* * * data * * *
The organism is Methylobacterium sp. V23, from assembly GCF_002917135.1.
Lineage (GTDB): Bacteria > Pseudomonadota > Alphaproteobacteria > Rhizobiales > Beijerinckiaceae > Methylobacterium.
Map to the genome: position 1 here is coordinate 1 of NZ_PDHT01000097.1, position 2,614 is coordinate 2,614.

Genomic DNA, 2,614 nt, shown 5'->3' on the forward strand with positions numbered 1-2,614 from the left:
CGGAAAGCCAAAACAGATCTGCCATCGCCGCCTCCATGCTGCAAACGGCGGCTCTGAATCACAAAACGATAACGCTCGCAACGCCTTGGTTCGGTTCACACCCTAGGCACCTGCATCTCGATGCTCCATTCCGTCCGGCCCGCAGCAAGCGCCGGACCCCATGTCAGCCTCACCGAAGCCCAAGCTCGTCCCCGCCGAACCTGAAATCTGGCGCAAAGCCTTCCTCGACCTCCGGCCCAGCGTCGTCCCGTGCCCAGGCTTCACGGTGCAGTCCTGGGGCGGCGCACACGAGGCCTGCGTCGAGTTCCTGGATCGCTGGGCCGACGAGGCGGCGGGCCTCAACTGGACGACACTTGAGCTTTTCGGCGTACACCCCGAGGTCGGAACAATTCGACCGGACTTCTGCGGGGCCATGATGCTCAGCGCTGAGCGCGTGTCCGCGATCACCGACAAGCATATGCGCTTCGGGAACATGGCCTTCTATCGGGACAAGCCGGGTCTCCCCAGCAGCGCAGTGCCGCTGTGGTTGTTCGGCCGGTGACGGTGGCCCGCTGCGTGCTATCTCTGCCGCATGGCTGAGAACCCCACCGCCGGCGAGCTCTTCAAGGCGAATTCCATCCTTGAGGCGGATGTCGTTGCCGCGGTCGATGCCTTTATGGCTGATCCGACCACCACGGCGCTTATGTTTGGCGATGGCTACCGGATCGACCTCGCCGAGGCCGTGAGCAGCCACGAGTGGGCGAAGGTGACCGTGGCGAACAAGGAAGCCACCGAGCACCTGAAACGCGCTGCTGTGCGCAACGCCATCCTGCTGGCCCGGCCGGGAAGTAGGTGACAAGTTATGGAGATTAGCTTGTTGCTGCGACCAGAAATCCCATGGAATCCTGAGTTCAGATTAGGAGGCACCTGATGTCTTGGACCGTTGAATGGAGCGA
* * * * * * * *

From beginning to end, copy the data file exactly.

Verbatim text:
The organism is Methylobacterium sp. V23, from assembly GCF_002917135.1.
Lineage (GTDB): Bacteria > Pseudomonadota > Alphaproteobacteria > Rhizobiales > Beijerinckiaceae > Methylobacterium.
Map to the genome: position 1 here is coordinate 1 of NZ_PDHT01000097.1, position 2,614 is coordinate 2,614.

Genomic DNA, 2,614 nt, shown 5'->3' on the forward strand with positions numbered 1-2,614 from the left:
CGGAAAGCCAAAACAGATCTGCCATCGCCGCCTCCATGCTGCAAACGGCGGCTCTGAATCACAAAACGATAACGCTCGCAACGCCTTGGTTCGGTTCACACCCTAGGCACCTGCATCTCGATGCTCCATTCCGTCCGGCCCGCAGCAAGCGCCGGACCCCATGTCAGCCTCACCGAAGCCCAAGCTCGTCCCCGCCGAACCTGAAATCTGGCGCAAAGCCTTCCTCGACCTCCGGCCCAGCGTCGTCCCGTGCCCAGGCTTCACGGTGCAGTCCTGGGGCGGCGCACACGAGGCCTGCGTCGAGTTCCTGGATCGCTGGGCCGACGAGGCGGCGGGCCTCAACTGGACGACACTTGAGCTTTTCGGCGTACACCCCGAGGTCGGAACAATTCGACCGGACTTCTGCGGGGCCATGATGCTCAGCGCTGAGCGCGTGTCCGCGATCACCGACAAGCATATGCGCTTCGGGAACATGGCCTTCTATCGGGACAAGCCGGGTCTCCCCAGCAGCGCAGTGCCGCTGTGGTTGTTCGGCCGGTGACGGTGGCCCGCTGCGTGCTATCTCTGCCGCATGGCTGAGAACCCCACCGCCGGCGAGCTCTTCAAGGCGAATTCCATCCTTGAGGCGGATGTCGTTGCCGCGGTCGATGCCTTTATGGCTGATCCGACCACCACGGCGCTTATGTTTGGCGATGGCTACCGGATCGACCTCGCCGAGGCCGTGAGCAGCCACGAGTGGGCGAAGGTGACCGTGGCGAACAAGGAAGCCACCGAGCACCTGAAACGCGCTGCTGTGCGCAACGCCATCCTGCTGGCCCGGCCGGGAAGTAGGTGACAAGTTATGGAGATTAGCTTGTTGCTGCGACCAGAAATCCCATGGAATCCTGAGTTCAGATTAGGAGGCACCTGATGTCTTGGACCGTTGAATGGAGCGA